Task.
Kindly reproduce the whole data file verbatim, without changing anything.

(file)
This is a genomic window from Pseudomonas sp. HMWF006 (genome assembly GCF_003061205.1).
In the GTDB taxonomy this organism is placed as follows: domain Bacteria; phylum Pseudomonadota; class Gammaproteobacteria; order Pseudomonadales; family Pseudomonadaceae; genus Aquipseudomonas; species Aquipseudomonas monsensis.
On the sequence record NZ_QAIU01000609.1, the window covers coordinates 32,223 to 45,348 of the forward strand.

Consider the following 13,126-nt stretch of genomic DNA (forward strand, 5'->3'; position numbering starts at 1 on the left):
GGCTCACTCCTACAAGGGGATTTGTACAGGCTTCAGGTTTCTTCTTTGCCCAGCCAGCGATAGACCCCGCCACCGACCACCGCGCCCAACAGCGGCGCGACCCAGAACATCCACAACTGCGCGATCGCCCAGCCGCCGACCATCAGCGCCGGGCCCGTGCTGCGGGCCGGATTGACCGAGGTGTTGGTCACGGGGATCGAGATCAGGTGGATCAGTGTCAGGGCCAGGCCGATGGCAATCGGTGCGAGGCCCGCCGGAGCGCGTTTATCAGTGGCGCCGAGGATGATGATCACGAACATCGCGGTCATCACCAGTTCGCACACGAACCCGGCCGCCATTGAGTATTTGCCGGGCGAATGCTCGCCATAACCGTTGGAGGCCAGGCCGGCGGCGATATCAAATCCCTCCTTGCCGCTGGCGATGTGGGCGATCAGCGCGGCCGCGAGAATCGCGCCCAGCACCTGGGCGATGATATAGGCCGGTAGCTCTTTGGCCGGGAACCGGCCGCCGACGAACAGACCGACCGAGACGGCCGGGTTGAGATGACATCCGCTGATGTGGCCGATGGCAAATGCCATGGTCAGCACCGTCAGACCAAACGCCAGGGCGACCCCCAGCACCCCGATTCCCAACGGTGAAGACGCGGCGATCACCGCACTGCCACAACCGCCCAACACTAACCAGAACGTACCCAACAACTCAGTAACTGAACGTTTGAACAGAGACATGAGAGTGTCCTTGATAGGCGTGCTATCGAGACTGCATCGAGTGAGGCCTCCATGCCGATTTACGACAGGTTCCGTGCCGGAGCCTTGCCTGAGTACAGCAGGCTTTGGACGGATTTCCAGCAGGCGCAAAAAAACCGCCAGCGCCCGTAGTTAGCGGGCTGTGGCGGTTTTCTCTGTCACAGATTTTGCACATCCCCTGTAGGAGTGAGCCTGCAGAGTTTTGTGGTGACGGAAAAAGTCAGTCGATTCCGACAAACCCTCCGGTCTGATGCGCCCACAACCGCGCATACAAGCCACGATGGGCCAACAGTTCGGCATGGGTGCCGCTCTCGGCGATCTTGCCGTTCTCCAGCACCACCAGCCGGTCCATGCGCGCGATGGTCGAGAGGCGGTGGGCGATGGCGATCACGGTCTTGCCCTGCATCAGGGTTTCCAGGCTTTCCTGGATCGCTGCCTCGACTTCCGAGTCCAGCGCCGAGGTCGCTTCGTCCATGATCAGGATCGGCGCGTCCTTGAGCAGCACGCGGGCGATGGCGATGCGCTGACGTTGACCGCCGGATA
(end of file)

This is a genomic window from Pseudomonas sp. HMWF006 (genome assembly GCF_003061205.1).
In the GTDB taxonomy this organism is placed as follows: domain Bacteria; phylum Pseudomonadota; class Gammaproteobacteria; order Pseudomonadales; family Pseudomonadaceae; genus Aquipseudomonas; species Aquipseudomonas monsensis.
On the sequence record NZ_QAIU01000609.1, the window covers coordinates 32,223 to 45,348 of the forward strand.

Consider the following 13,126-nt stretch of genomic DNA (forward strand, 5'->3'; position numbering starts at 1 on the left):
GGCTCACTCCTACAAGGGGATTTGTACAGGCTTCAGGTTTCTTCTTTGCCCAGCCAGCGATAGACCCCGCCACCGACCACCGCGCCCAACAGCGGCGCGACCCAGAACATCCACAACTGCGCGATCGCCCAGCCGCCGACCATCAGCGCCGGGCCCGTGCTGCGGGCCGGATTGACCGAGGTGTTGGTCACGGGGATCGAGATCAGGTGGATCAGTGTCAGGGCCAGGCCGATGGCAATCGGTGCGAGGCCCGCCGGAGCGCGTTTATCAGTGGCGCCGAGGATGATGATCACGAACATCGCGGTCATCACCAGTTCGCACACGAACCCGGCCGCCATTGAGTATTTGCCGGGCGAATGCTCGCCATAACCGTTGGAGGCCAGGCCGGCGGCGATATCAAATCCCTCCTTGCCGCTGGCGATGTGGGCGATCAGCGCGGCCGCGAGAATCGCGCCCAGCACCTGGGCGATGATATAGGCCGGTAGCTCTTTGGCCGGGAACCGGCCGCCGACGAACAGACCGACCGAGACGGCCGGGTTGAGATGACATCCGCTGATGTGGCCGATGGCAAATGCCATGGTCAGCACCGTCAGACCAAACGCCAGGGCGACCCCCAGCACCCCGATTCCCAACGGTGAAGACGCGGCGATCACCGCACTGCCACAACCGCCCAACACTAACCAGAACGTACCCAACAACTCAGTAACTGAACGTTTGAACAGAGACATGAGAGTGTCCTTGATAGGCGTGCTATCGAGACTGCATCGAGTGAGGCCTCCATGCCGATTTACGACAGGTTCCGTGCCGGAGCCTTGCCTGAGTACAGCAGGCTTTGGACGGATTTCCAGCAGGCGCAAAAAAACCGCCAGCGCCCGTAGTTAGCGGGCTGTGGCGGTTTTCTCTGTCACAGATTTTGCACATCCCCTGTAGGAGTGAGCCTGCAGAGTTTTGTGGTGACGGAAAAAGTCAGTCGATTCCGACAAACCCTCCGGTCTGATGCGCCCACAACCGCGCATACAAGCCACGATGGGCCAACAGTTCGGCATGGGTGCCGCTCTCGGCGATCTTGCCGTTCTCCAGCACCACCAGCCGGTCCATGCGCGCGATGGTCGAGAGGCGGTGGGCGATGGCGATCACGGTCTTGCCCTGCATCAGGGTTTCCAGGCTTTCCTGGATCGCTGCCTCGACTTCCGAGTCCAGCGCCGAGGTCGCTTCGTCCATGATCAGGATCGGCGCGTCCTTGAGCAGCACGCGGGCGATGGCGATGCGCTGACGTTGACCGCCGGATA